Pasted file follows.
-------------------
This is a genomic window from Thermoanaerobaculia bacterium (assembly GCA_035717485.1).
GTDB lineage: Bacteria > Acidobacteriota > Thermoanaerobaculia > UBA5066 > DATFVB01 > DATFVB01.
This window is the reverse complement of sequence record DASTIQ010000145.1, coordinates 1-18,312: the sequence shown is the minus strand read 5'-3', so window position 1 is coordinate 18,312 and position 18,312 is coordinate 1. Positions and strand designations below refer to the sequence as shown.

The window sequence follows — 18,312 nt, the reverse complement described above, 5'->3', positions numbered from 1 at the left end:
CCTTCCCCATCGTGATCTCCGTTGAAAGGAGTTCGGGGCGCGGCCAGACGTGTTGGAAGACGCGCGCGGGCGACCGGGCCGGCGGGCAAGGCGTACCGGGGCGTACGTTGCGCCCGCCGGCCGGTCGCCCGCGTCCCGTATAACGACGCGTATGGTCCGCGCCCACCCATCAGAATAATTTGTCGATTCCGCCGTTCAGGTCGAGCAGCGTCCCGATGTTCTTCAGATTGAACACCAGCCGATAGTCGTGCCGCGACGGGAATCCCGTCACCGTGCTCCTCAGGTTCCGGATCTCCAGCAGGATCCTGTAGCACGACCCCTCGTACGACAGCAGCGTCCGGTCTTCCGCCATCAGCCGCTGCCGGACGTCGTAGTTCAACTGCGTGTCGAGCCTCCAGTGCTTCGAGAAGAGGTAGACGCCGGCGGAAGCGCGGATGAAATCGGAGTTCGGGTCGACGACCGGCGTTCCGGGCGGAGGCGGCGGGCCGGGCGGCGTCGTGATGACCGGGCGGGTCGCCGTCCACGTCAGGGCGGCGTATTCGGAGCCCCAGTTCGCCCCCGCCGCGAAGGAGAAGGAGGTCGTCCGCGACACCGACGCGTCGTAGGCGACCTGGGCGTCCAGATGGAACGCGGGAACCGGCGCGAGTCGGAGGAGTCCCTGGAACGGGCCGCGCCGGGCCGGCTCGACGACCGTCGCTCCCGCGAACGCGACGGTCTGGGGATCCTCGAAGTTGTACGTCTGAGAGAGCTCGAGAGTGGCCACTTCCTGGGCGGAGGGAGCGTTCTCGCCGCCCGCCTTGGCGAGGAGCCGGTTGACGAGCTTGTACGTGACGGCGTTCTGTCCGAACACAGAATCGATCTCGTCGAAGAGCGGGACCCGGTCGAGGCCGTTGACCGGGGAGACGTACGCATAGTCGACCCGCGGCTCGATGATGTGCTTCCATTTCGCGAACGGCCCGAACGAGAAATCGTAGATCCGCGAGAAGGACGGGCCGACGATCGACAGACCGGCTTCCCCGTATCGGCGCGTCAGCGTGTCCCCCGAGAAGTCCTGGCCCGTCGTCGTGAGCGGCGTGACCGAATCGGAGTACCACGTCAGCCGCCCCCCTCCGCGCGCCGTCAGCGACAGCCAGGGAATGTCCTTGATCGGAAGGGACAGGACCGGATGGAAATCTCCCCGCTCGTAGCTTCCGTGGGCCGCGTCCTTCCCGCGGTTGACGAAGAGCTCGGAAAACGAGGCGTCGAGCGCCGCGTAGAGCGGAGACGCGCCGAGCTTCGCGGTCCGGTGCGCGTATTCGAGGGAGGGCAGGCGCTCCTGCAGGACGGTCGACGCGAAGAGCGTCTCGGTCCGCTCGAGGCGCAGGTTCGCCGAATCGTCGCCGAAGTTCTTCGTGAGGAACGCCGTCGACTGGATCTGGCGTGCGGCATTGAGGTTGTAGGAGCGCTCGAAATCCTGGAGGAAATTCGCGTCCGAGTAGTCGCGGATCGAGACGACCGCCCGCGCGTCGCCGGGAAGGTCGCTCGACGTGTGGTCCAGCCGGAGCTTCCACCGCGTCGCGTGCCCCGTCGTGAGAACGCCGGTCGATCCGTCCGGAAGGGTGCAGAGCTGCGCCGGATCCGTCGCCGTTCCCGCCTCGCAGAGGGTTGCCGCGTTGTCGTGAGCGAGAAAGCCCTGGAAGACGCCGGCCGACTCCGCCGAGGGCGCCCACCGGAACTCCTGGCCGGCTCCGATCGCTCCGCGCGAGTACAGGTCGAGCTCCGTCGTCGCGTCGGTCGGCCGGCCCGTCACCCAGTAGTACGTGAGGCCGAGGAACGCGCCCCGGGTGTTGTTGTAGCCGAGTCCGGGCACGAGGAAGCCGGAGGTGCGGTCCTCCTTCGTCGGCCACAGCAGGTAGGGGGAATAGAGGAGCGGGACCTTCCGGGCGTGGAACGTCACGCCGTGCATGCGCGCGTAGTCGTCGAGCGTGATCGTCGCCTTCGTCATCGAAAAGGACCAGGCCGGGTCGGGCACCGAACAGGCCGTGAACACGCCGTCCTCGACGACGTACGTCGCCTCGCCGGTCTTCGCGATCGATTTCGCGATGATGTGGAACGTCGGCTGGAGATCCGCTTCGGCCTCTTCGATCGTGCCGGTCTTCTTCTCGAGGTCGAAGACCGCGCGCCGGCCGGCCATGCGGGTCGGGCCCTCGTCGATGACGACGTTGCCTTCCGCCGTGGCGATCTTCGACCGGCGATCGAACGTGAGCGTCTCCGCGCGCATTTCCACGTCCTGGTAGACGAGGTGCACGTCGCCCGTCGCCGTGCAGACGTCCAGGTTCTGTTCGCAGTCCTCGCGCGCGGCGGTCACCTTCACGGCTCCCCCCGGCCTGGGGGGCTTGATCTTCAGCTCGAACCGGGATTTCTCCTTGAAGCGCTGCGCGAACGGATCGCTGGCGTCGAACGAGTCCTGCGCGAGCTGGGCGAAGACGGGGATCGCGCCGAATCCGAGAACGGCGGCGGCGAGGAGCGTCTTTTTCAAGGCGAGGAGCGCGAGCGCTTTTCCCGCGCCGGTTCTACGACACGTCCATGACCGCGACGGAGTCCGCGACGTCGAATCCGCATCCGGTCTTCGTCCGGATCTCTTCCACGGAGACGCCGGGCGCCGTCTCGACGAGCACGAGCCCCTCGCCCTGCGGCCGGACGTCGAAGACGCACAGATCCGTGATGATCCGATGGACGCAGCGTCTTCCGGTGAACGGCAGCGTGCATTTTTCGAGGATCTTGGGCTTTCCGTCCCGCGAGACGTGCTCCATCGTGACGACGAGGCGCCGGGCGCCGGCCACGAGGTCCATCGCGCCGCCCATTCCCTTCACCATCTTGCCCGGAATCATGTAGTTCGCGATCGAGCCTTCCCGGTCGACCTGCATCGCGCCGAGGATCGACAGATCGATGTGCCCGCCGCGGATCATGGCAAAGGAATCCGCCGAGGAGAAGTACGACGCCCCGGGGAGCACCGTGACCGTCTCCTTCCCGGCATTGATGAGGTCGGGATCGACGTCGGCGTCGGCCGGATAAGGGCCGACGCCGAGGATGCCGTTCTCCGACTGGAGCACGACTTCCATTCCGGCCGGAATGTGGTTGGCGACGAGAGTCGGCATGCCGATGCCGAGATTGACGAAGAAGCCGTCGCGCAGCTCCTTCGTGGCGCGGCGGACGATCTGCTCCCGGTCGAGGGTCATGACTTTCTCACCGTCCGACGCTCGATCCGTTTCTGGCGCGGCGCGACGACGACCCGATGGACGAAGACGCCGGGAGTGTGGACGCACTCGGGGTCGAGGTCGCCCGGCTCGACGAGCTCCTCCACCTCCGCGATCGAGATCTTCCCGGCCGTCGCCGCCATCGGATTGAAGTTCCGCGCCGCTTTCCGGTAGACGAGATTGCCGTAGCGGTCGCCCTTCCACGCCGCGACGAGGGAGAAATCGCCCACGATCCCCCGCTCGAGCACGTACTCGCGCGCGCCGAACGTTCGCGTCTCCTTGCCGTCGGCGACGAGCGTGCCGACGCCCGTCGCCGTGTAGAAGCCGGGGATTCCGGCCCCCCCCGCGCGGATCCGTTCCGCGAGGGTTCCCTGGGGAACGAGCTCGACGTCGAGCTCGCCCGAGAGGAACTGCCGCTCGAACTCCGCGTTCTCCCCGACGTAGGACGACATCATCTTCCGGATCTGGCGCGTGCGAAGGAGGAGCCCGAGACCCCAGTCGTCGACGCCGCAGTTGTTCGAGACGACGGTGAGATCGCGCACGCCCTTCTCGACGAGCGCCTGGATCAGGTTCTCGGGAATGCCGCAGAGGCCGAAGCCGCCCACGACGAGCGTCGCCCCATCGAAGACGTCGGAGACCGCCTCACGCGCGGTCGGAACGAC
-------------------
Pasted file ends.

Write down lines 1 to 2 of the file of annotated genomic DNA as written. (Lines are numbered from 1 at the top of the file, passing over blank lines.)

This is a genomic window from Thermoanaerobaculia bacterium (assembly GCA_035717485.1).
GTDB lineage: Bacteria > Acidobacteriota > Thermoanaerobaculia > UBA5066 > DATFVB01 > DATFVB01.